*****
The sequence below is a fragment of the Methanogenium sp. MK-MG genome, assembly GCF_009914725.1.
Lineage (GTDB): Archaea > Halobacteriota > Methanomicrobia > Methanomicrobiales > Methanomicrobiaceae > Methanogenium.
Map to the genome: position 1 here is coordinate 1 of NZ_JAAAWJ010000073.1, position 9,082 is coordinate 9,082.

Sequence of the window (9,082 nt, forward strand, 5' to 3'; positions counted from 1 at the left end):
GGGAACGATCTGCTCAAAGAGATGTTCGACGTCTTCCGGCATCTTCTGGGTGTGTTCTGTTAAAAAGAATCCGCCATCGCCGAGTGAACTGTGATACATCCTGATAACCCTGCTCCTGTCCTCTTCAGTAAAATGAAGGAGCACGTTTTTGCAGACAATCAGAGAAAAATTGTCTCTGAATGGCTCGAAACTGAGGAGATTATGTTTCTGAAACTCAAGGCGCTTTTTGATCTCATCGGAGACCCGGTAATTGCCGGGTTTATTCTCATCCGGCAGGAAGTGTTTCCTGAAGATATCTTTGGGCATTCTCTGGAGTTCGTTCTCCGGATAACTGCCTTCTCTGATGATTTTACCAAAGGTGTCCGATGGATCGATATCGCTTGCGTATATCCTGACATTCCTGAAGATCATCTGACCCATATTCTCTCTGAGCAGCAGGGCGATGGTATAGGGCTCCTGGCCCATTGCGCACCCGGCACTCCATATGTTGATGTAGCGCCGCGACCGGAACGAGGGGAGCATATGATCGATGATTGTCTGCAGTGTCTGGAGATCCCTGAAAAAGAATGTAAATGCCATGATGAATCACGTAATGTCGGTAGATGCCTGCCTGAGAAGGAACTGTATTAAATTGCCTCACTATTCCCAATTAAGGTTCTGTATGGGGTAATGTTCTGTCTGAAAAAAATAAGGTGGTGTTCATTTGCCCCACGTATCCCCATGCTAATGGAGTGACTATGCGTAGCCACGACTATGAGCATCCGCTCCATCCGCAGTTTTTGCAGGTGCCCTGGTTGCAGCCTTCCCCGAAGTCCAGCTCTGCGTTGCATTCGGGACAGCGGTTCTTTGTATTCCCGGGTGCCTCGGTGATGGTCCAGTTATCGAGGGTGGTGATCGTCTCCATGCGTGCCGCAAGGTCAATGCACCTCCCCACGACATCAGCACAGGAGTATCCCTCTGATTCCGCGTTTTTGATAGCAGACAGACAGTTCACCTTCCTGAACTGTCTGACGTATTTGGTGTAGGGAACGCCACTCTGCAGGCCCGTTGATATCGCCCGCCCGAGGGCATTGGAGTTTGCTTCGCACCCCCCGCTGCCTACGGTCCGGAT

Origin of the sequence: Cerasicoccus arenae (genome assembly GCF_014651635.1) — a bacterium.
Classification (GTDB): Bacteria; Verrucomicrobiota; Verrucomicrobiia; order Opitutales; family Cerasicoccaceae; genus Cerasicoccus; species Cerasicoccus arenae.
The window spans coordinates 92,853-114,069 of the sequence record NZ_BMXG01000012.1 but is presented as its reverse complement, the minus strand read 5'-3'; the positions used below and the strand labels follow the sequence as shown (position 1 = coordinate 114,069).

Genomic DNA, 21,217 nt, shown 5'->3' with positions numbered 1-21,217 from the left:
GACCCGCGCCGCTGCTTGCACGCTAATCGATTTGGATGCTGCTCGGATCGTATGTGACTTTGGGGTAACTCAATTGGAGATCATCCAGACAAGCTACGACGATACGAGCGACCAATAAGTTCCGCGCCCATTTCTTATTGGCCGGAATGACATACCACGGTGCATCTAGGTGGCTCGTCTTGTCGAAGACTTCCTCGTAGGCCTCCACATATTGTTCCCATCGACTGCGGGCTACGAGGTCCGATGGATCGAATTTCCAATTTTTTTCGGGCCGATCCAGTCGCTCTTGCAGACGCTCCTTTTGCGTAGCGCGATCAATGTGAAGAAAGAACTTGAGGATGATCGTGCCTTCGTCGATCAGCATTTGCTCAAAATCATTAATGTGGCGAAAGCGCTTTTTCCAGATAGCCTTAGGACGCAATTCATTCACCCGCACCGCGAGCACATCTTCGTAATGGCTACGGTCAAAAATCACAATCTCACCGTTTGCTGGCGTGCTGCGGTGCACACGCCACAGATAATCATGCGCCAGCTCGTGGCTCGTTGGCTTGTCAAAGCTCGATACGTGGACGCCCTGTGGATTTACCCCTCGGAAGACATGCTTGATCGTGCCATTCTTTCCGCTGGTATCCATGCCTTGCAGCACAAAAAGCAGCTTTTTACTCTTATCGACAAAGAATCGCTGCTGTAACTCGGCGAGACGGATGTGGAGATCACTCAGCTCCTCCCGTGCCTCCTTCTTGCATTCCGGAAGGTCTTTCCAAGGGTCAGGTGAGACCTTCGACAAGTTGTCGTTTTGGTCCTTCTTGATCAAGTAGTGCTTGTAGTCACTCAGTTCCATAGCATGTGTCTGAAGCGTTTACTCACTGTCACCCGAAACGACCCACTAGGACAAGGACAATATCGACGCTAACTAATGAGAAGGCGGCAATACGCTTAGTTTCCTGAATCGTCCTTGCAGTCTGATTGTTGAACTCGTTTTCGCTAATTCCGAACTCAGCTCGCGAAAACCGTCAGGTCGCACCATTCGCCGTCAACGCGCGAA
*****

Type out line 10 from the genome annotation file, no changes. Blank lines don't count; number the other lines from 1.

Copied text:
GACCCGCGCCGCTGCTTGCACGCTAATCGATTTGGATGCTGCTCGGATCGTATGTGACTTTGGGGTAACTCAATTGGAGATCATCCAGACAAGCTACGACGATACGAGCGACCAATAAGTTCCGCGCCCATTTCTTATTGGCCGGAATGACATACCACGGTGCATCTAGGTGGCTCGTCTTGTCGAAGACTTCCTCGTAGGCCTCCACATATTGTTCCCATCGACTGCGGGCTACGAGGTCCGATGGATCGAATTTCCAATTTTTTTCGGGCCGATCCAGTCGCTCTTGCAGACGCTCCTTTTGCGTAGCGCGATCAATGTGAAGAAAGAACTTGAGGATGATCGTGCCTTCGTCGATCAGCATTTGCTCAAAATCATTAATGTGGCGAAAGCGCTTTTTCCAGATAGCCTTAGGACGCAATTCATTCACCCGCACCGCGAGCACATCTTCGTAATGGCTACGGTCAAAAATCACAATCTCACCGTTTGCTGGCGTGCTGCGGTGCACACGCCACAGATAATCATGCGCCAGCTCGTGGCTCGTTGGCTTGTCAAAGCTCGATACGTGGACGCCCTGTGGATTTACCCCTCGGAAGACATGCTTGATCGTGCCATTCTTTCCGCTGGTATCCATGCCTTGCAGCACAAAAAGCAGCTTTTTACTCTTATCGACAAAGAATCGCTGCTGTAACTCGGCGAGACGGATGTGGAGATCACTCAGCTCCTCCCGTGCCTCCTTCTTGCATTCCGGAAGGTCTTTCCAAGGGTCAGGTGAGACCTTCGACAAGTTGTCGTTTTGGTCCTTCTTGATCAAGTAGTGCTTGTAGTCACTCAGTTCCATAGCATGTGTCTGAAGCGTTTACTCACTGTCACCCGAAACGACCCACTAGGACAAGGACAATATCGACGCTAACTAATGAGAAGGCGGCAATACGCTTAGTTTCCTGAATCGTCCTTGCAGTCTGATTGTTGAACTCGTTTTCGCTAATTCCGAACTCAGCTCGCGAAAACCGTCAGGTCGCACCATTCGCCGTCAACGCGCGAA